My dad was a WWII vet. I have a photo album of his many photos, from home, from his time across the seas in Europe as part of a service battery in the Army. He didn’t say too much about that, only things like; going through the Italian (I think) Alps and having to stop and unhook the trailers as they went around sharp switchbacks in the road… of walking over dead soldiers… that it wasn’t the Germans who were bad (we were the descendants of German immigrants to America and the grandparents still spoke “Pennsylvania Dutch”) it was those awful Nazis… there were pics of kids on sleds in a village… of a plane that came down near camp in the night… and the worst thing? Being in the middle of the ocean on a troop ships surrounded by only other ships and endless water (now I would have loved that).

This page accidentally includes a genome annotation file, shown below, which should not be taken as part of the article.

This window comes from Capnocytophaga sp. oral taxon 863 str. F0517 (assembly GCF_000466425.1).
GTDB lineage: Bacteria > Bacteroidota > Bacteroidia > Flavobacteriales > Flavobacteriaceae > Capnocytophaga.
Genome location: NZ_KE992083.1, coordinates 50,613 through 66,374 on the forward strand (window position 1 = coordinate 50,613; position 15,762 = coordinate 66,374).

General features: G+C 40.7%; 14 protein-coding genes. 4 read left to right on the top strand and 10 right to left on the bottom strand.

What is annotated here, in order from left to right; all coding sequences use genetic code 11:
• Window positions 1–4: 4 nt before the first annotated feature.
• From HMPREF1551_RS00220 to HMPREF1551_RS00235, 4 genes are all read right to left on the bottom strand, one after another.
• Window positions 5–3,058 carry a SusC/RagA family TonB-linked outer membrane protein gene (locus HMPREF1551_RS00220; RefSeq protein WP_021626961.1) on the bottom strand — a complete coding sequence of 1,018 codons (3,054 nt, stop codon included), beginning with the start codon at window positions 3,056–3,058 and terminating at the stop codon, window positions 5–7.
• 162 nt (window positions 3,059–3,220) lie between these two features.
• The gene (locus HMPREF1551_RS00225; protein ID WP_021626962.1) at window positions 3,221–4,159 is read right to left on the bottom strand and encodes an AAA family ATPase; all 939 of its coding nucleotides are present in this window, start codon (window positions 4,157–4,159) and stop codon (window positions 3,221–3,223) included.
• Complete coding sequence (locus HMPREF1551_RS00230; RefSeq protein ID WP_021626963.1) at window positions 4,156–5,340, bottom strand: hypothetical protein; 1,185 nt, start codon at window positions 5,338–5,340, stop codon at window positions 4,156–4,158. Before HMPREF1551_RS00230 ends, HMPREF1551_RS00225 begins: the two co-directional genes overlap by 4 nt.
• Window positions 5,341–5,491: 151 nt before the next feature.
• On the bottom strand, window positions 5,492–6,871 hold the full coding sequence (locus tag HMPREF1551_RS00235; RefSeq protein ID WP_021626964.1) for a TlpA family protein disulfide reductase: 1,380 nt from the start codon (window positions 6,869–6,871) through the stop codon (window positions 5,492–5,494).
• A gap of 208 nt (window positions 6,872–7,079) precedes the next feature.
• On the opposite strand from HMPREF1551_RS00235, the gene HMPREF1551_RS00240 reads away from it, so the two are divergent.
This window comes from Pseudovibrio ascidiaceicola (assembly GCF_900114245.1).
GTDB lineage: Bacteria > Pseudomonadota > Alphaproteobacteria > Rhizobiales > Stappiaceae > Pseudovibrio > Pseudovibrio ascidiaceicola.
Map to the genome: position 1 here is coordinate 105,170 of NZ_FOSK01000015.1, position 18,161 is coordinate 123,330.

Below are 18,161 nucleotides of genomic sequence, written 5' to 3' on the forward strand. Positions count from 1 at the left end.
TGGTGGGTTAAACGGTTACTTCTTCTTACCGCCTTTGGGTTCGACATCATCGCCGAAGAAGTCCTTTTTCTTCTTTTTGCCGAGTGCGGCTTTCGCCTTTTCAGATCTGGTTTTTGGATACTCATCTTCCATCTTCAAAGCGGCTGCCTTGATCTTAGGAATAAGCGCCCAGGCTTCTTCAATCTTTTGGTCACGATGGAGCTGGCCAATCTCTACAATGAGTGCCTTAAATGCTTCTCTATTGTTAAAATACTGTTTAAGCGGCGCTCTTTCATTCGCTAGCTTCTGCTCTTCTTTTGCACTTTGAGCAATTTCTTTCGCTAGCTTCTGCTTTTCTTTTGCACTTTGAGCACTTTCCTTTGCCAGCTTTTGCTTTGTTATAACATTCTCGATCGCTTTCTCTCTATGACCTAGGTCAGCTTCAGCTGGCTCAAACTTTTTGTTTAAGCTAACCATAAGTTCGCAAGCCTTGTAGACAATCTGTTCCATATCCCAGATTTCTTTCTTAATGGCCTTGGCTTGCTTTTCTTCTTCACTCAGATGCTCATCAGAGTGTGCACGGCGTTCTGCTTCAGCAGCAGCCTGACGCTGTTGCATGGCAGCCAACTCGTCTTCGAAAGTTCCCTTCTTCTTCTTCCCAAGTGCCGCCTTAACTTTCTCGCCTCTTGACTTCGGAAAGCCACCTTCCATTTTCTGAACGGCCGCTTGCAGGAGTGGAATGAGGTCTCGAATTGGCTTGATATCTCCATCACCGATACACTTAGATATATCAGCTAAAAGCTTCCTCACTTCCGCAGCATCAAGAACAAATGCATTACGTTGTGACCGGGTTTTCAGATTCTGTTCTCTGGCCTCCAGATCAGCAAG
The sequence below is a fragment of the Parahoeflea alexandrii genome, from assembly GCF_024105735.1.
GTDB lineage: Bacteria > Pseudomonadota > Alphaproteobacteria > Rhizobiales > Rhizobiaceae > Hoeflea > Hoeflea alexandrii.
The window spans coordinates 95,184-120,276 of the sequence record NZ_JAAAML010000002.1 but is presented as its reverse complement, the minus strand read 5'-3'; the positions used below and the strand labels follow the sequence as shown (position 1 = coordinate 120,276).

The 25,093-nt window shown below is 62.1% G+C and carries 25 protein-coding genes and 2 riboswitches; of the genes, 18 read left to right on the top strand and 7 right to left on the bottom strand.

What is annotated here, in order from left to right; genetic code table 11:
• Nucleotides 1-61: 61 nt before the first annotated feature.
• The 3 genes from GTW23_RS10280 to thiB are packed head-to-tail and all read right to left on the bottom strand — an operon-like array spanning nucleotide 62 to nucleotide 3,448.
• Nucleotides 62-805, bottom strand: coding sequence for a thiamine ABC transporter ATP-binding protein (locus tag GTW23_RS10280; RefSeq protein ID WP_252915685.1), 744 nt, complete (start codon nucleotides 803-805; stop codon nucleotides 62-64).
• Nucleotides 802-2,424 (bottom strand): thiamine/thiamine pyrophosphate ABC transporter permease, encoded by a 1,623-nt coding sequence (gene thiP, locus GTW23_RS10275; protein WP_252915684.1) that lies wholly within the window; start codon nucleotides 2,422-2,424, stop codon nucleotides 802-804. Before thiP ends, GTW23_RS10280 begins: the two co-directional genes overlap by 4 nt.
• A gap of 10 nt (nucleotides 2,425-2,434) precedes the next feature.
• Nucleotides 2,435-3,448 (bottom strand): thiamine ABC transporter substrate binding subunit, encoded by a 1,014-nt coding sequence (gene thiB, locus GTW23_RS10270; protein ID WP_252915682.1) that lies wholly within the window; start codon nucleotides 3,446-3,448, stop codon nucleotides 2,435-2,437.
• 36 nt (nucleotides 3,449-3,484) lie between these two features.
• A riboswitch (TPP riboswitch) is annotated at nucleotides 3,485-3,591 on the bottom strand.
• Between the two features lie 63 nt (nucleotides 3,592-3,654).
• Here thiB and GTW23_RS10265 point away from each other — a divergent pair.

The father daughter relationship is not always perfect, but he gave me horses, the idea that it wasn’t about winning the blue ribbon but about doing your best, and being thrifty. He died old, and was honored with the flag, taps and a salute with rifles… he was but a PFC, but this tribute proved that every single service person was important and should be remembered.
Some unknown group (boy scouts???) placed flags on the graves before Memorial Day. That was a great gesture for the Greatest Generation.
For all the vets out there, thank you. And carry on.